35°Mostly Cloudy

Legal Questions Answered By Griffin & Murphy, LLP

by Prince Of Petworth January 27, 2010 at 10:23 pm 17 Comments


Griffin & Murphy, LLP, is a boutique law firm in Washington, D.C. concentrating its practice in real estate law (including development, finance, leasing, zoning and condominium conversions), as well as estate planning and probate, civil litigation, and business law. The attorneys of Griffin & Murphy, LLP are licensed to practice law in the District of Columbia, Maryland and Virginia. Griffin and Murphy, LLP was founded in 1981.

Please send any legal questions relating to real estate, rentals, buildings, renovations or other legal items to princeofpetworth (at) gmail (dot) com, each week one question will be featured. You can find previous questions featured here.

A reader, Vicky, writes:

“I am wondering what the laws are for using vacant lots for gardening purposes. I am a renter on the 700 block of Morton Street NW and I hate to see the space at 725 Morton Street (picture attached) wasted and covered with trash (the picture does not reflect the current trash levels, which are much worse). While there is nothing I can do about the building (a neighbor told me that it is owned by the city after they discovered that the guy building it didn’t have the proper permits), I would love for the front yard to be used as some sort of garden. Veggies, flowers, or just a few trees – anything would be better than the condition it’s in now. I’m sure there are safety concerns about people being in the front yard of a building that’s only half-finished, but is there any sort of precedent for a community group using space like this for a similar purpose? And leads on who to contact to get that ball rolling? Or if it’s illegal – what is the likelihood of adverse consequences to going ahead and planting things there anyway (not the easiest thing in the world, the dirt would need a lot of work)? Any thoughts from the legal experts and the readers on ways to improve this lot, and consequently the whole block, would be appreciated!”

Griffin & Murphy, LLP respond:

This property, which is actually located at 723 Morton Street N.W., received some publicity a couple of years ago because the owner was cited by the city for illegal construction. Although the city cited the owner for building the existing structure without the proper permits, it has not condemned the building, and therefore, it is still privately owned property. Strictly speaking, you are not allowed to legally enter upon private property without the owner’s permission, and to do so would constitute a trespass. If a “No Trespassing” sign has been posted by the owner, you could be liable for criminal trespass, which might result in your arrest if the police were called; otherwise, you would only be guilty of civil trespass, which exposes you to liability for actual damages only. It would be hard to argue that you damaged this property if you planted a garden in the front yard.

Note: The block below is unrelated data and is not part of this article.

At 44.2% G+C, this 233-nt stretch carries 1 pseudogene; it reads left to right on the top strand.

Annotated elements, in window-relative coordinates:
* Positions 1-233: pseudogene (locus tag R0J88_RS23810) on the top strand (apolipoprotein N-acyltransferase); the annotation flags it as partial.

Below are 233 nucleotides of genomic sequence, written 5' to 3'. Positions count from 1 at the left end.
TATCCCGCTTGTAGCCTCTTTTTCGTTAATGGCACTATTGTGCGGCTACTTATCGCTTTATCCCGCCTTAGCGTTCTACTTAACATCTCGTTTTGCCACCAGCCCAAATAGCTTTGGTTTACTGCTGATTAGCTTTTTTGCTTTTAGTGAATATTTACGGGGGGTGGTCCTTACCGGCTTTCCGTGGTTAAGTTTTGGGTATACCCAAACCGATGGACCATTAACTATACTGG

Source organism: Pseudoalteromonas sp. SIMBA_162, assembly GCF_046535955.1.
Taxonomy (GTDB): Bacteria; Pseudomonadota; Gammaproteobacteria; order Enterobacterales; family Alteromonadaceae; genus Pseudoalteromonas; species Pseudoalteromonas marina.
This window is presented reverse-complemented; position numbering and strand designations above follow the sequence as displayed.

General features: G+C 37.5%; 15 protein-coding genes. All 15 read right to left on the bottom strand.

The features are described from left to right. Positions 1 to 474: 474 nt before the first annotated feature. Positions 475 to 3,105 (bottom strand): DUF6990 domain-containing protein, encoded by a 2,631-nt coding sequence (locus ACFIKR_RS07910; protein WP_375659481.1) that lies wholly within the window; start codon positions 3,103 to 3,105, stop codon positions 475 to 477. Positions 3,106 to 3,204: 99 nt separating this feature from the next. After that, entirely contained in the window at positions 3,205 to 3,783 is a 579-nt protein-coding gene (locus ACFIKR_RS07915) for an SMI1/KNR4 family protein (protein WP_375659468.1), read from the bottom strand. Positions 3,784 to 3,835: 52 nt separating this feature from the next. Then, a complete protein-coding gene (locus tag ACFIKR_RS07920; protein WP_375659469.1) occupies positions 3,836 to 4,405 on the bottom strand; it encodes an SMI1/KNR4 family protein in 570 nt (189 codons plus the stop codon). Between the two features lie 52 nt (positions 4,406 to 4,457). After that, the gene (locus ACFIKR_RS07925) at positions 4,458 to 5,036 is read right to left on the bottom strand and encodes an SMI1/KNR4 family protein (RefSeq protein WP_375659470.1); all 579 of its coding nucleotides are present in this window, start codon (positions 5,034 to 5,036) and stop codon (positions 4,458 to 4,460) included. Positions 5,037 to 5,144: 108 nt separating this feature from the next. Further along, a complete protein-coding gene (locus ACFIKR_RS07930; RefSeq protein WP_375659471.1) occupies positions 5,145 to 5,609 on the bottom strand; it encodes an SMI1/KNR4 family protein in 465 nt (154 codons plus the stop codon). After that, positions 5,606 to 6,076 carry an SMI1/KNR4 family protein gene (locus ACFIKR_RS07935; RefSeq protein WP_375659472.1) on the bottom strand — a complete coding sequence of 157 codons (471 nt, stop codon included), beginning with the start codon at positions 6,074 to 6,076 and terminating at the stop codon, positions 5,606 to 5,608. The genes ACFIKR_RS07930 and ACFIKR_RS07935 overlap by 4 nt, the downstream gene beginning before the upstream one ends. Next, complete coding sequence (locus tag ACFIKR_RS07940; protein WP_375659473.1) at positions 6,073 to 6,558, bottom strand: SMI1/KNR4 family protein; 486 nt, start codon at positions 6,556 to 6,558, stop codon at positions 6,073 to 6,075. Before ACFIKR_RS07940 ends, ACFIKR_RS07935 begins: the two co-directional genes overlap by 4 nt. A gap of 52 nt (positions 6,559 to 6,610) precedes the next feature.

Because the structure on this property was illegally constructed, the DC government has the authority to raze the building and charge the property owners for the cost of the demolition. If the city has not condemned the property up until now, we think it unlikely that it will do so in the near future barring some major change in the conditions on the property. We suggest that you contact DCRA to see what their intentions are with regard to this property and its owner. Answer continues after the jump.

If this property were to be condemned by the city, you would still not be able to enter it legally unless the city approved it for public use, which it is unlikely to do under the present circumstances given that there is a partially completed and possibly dangerous building on the property.

As you may know, the city recently enacted legislation that changed the law so that vacant properties are no longer taxed at the onerous Class 3 rate ($10 for every $100 of assessed value), and instead, the Class 3 rate now applies exclusively to properties ruled by DCRA or the Board of Condemnation to be “blighted.” There is a good chance that this property in its present condition might be considered to be “blighted.” Therefore, the owner of this property might be willing to allow you to plant a community garden or at least clean up the front yard because these efforts might make it more difficult for DCRA or the Board of Condemnation to classify this as a “blighted” property. I would contact the owner of the property to see if they are willing to work out an arrangement with you.

This response was prepared by Mark G. Griffin and Patrick D. Blake of Griffin & Murphy, LLP. The material contained in this response has been prepared for informational purposes only and should not be relied upon as legal advice or as a substitute for a consultation with a qualified attorney. Nothing in this response should be considered as either creating an attorney-client relationship between the reader and Griffin & Murphy, LLP or as rendering of legal advice for any specific matter.


Subscribe to our mailing list